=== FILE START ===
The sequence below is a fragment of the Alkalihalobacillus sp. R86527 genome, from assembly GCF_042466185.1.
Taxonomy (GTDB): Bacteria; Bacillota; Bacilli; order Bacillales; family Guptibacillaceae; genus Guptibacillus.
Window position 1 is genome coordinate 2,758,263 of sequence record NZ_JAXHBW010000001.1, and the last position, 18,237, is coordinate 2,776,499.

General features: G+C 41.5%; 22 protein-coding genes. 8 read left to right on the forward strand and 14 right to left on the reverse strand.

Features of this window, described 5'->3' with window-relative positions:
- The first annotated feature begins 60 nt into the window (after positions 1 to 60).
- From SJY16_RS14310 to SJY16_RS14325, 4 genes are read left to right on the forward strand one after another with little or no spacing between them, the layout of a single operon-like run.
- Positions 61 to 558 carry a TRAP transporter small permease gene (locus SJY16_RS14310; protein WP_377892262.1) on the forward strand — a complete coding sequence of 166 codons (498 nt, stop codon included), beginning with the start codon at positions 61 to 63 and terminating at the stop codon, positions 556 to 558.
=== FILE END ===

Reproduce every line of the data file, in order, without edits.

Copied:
The sequence below is a fragment of the Alkalihalobacillus sp. R86527 genome, from assembly GCF_042466185.1.
Taxonomy (GTDB): Bacteria; Bacillota; Bacilli; order Bacillales; family Guptibacillaceae; genus Guptibacillus.
Window position 1 is genome coordinate 2,758,263 of sequence record NZ_JAXHBW010000001.1, and the last position, 18,237, is coordinate 2,776,499.

General features: G+C 41.5%; 22 protein-coding genes. 8 read left to right on the forward strand and 14 right to left on the reverse strand.

Features of this window, described 5'->3' with window-relative positions:
- The first annotated feature begins 60 nt into the window (after positions 1 to 60).
- From SJY16_RS14310 to SJY16_RS14325, 4 genes are read left to right on the forward strand one after another with little or no spacing between them, the layout of a single operon-like run.
- Positions 61 to 558 carry a TRAP transporter small permease gene (locus SJY16_RS14310; protein WP_377892262.1) on the forward strand — a complete coding sequence of 166 codons (498 nt, stop codon included), beginning with the start codon at positions 61 to 63 and terminating at the stop codon, positions 556 to 558.